Regular-season success ought to be recognized in a more meaningful manner, but that's a separate issue from what happens in October. Any postseason format is going to create a different game and challenge the six-month sample of work before it. MLB has two different seasons and it ought to find a way to embrace each: what happens from April through September, and what happened Saturday.
Are any underdogs for real?
Saturday was one of baseball's most memorable days in recent memory.
We were reminded that 18-inning games can be a lot of fun - especially if they're in October, carry high stakes, and fans are watching and following along together on social media. (For practical reasons related to pitching-staff management, the ghost runner extra-inning rule still makes a lot of sense for the regular season. But for the postseason, Saturday's game was good theatre.)
Earlier in the day, the baseball world watched the Phillies complete one upset. The Padres stunned L.A. late Saturday, while the Guardians pushed the Yankees to the brink thanks to rookie Oscar Gonzalez's third game-winning hit in his first three career playoff games. The overlapping games and action seemed to add to the chaos and interest on social media.
And while they're certainly great stories, are any of MLB's 2022 Cinderella clubs built to advance deep into October?
The Phillies stand out; they appear built for October.
They have plenty of power, ranking sixth in the majors in homers - and that was without a full season from Bryce Harper. Remember: A greater share of runs are scored via the home run in the postseason, when hits and scoring are at a premium against tightened pitcher usage.
But the Phillies' greatest October advantage resides at the top of their rotation.
Aaron Nola and Zack Wheeler both had excellent seasons, combining for 10.4 WAR and accounting for 60% of Phillies starters' production. The Phillies' No. 4 and No. 5 starter options were problematic all season and their exposure can now be limited.
Nola and Wheeler have combined for 25 of the club's 53 postseason innings to date, 47.2%, compared to 25% of the club's regular-season innings. That's a big advantage.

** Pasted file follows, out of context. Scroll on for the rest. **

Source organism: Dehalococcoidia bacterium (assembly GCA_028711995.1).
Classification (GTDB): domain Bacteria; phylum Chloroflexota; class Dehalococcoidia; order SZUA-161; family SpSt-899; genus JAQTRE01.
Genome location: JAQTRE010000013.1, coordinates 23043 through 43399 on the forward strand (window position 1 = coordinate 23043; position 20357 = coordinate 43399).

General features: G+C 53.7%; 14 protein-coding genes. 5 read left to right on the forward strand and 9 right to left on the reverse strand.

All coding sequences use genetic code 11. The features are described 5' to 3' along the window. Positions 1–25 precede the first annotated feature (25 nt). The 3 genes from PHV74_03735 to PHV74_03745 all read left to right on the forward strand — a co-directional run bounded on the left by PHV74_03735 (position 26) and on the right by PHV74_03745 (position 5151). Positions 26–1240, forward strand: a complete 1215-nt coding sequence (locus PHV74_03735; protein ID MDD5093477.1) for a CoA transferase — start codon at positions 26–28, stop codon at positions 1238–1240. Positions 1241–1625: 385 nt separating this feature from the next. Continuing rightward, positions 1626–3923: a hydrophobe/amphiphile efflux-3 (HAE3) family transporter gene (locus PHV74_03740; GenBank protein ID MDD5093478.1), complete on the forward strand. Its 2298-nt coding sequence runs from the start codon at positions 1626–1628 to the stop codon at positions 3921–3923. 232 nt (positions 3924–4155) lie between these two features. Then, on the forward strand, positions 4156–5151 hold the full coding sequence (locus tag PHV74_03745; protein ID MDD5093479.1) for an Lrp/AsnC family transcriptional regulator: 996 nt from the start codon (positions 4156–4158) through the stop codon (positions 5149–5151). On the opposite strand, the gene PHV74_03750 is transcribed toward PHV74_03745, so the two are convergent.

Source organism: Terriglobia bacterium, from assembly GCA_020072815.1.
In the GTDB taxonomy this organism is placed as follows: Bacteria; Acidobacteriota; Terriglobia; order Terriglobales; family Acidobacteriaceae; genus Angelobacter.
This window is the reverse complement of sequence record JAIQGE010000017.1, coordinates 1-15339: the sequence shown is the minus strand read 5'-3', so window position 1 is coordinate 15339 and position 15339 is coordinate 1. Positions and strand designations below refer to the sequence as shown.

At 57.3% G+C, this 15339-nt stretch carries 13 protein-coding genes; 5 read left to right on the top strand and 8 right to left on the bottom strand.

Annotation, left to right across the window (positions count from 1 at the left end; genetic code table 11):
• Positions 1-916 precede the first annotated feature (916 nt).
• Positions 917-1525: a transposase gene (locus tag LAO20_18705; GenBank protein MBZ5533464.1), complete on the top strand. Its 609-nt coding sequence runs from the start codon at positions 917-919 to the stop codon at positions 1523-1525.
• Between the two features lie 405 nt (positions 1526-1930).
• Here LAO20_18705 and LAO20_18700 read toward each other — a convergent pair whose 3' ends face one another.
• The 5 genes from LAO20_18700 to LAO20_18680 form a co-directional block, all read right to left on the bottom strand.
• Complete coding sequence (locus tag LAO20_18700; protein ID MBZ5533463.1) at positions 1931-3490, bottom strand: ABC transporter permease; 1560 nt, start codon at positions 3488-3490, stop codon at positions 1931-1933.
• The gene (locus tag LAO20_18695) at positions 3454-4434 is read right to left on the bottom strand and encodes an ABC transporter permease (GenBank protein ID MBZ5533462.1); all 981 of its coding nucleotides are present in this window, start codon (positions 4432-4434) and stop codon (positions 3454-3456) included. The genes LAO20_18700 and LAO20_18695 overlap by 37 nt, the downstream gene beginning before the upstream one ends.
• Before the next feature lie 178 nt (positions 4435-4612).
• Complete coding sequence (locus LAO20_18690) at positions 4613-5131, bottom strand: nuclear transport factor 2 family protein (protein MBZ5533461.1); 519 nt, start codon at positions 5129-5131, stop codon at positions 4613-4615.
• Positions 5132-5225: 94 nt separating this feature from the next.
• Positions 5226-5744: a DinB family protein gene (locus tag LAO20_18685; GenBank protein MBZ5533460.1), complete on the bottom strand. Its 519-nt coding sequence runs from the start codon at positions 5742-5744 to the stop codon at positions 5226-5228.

If the duo can keep pitching well and continue to absorb that sort of workload, the Phillies figure to be difficult to deal with, as they've shown through the first two rounds. The NLCS against the Padres begins Tuesday, and Wheeler and Nola are the likely starters in the first two games.
Nola and Wheeler have long been very good major-league pitchers, but Nola took his game to an even greater level this year, finishing first among all major-league pitchers in WAR (6.3).
Pitchers typically lose velocity with age. Fastball velocity, on average, starts decreasing slowly when pitchers hit their mid-20s. But Nola's swing-and-miss rates and his velocity have remained steady as he approaches 30, and he's made huge command gains at the same time.
It's not that Nola ever had poor command, but he cut his walks per nine innings to 1.27 this year, which is the second-best mark among qualified starters after Corey Kluber. Nola's improved that rate three consecutive years from a peak of 3.56 walks per nine in 2019.
He also added another pitch, a cutter, that he can throw in the zone. He's throwing first-pitch strikes at a career-high rate (70%), and he already was one of baseball's few pitchers who consistently work deep into games. He and Yankees ace Gerrit Cole are the only two pitchers with three 200-inning seasons in the last five years.
Nola continues to baffle hitters in the zone and out of it with his excellent curveball and sublime changeup.
In his first two postseason starts, Nola's 2-0 and yet to allow a run. He could be a player who elevates his club this October, a Phillies team built for the month.
Travis Sawchik is theScore's senior baseball writer.